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I have noticed that a MOSFET symbol has a little diode in it (or at least what looks like a diode). Does this mean I do not have to worry about using a diode in a circuit that runs a motor using one? I would have used a diode in order to prevent reverse voltage from turning the motor by hand.

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  • \$\begingroup\$ "I would have used a diode in order to prevent reverse voltage from turning the motor by hand." That's not what a flyback diode is for. \$\endgroup\$ – Ignacio Vazquez-Abrams Mar 16 '15 at 23:48
  • \$\begingroup\$ It is called a body diode and it can be used as a flyback diode. \$\endgroup\$ – Passerby Mar 16 '15 at 23:49
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    \$\begingroup\$ For single MOSFET circuits driving an inductive load, the body-diode will NOT work as a replacement for a flyback diode as it conducts in the wrong direction. Consider for example an N-channel MOSFET as a low-side driver for a solenoid. When the MOSFET turns off, the voltage spike at the drain will be positive. The body diode will NOT conduct as it is reverse biased. The exception is avalanche breakdown and some MOSFETs are "Repetitive Avalanche Rated" (often drawn as a zener diode). \$\endgroup\$ – Tut Mar 17 '15 at 11:17
  • \$\begingroup\$ @electricviolin If you add a Schottkey diode per Nick's suggestion, put it across the load, NOT in parallel with the MOSFET body diode (unless your circuit is an H-bridge and you are adding diodes across all 4 MOSFETs). See my comment above. \$\endgroup\$ – Tut Mar 18 '15 at 10:15
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Yes, power MOSFETs have a parasitic diode called Body Diode.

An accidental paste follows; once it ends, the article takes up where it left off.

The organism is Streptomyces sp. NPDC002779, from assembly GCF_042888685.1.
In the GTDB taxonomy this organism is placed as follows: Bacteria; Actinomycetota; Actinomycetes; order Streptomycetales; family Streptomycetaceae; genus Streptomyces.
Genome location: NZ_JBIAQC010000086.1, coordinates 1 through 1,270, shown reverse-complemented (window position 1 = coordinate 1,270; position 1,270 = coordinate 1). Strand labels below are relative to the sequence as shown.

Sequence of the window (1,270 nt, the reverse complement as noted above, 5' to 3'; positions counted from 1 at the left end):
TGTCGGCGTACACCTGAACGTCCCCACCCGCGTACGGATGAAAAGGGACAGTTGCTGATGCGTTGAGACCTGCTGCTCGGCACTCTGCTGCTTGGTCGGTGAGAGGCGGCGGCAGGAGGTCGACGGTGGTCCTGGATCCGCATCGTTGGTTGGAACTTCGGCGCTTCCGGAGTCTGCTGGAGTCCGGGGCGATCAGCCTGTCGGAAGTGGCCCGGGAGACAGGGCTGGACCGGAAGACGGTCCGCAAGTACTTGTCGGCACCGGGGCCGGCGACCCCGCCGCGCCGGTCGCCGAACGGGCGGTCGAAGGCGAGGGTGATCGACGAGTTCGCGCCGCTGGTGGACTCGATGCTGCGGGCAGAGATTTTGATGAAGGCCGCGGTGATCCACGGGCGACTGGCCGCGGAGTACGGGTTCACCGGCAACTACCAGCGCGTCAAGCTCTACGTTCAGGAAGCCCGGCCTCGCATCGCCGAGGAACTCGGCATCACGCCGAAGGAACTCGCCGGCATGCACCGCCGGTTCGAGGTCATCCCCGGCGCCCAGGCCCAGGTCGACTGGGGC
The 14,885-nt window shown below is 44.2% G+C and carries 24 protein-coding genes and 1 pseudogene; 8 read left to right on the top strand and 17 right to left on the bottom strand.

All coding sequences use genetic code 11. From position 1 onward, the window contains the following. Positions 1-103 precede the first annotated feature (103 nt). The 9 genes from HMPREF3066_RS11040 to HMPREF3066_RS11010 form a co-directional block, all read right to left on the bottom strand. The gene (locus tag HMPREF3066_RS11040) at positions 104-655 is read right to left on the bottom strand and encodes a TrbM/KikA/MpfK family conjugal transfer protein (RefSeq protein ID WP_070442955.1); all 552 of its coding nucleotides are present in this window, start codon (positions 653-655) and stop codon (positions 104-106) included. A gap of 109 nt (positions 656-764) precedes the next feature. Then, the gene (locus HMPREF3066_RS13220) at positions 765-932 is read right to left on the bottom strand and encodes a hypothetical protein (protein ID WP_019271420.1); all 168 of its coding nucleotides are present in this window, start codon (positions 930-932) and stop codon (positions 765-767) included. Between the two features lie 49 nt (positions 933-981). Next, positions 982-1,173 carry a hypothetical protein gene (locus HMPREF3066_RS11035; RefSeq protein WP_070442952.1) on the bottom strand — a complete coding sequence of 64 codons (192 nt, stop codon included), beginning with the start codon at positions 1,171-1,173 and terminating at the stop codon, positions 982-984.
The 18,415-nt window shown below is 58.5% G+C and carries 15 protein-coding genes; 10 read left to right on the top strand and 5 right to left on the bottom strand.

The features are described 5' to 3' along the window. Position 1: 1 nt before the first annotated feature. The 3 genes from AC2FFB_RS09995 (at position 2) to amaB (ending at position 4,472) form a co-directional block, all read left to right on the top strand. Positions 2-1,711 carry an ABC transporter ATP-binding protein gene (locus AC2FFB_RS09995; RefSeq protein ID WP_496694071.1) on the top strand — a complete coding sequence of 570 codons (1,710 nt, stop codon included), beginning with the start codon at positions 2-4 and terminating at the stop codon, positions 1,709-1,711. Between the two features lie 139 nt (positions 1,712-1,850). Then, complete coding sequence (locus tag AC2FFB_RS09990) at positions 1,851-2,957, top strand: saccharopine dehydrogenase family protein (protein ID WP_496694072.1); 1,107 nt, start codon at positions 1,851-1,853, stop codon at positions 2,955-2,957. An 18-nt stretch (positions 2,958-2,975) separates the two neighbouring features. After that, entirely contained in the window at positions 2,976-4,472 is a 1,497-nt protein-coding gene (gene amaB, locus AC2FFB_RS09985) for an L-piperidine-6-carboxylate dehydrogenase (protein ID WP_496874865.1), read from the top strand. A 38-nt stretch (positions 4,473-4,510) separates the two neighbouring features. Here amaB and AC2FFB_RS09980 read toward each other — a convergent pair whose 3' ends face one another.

MOSFET with body diode

As a result of this diode, a single MOSFET can work only as a unidirectional switch. A single MOSFET can't switch-off the opposite direction, because the diode conducts independent of the gate.

The body diode is usually fairly slow to turn on. I advise against using it as a the only flyback diode. Add an external Schottky diode for flyback protection.

(There are power MOSFETs with a built-in Schottky diode. They have 2 diodes: the native body diode, and an additional Schottky. But such MOSFETs are relatively uncommon.)

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  • \$\begingroup\$ Okay, thanks for the help! Would I have to use a Schottky if I am not worried about voltage drop? I am running it at 12V, and I don't mind if a loose 1V or 1.5V. Or did you use the Schottky for the fast switching rate? \$\endgroup\$ – electricviolin Mar 18 '15 at 0:39
  • \$\begingroup\$ @electricviolin Schottky for the fast switching speed. \$\endgroup\$ – Nick Alexeev Mar 18 '15 at 2:45

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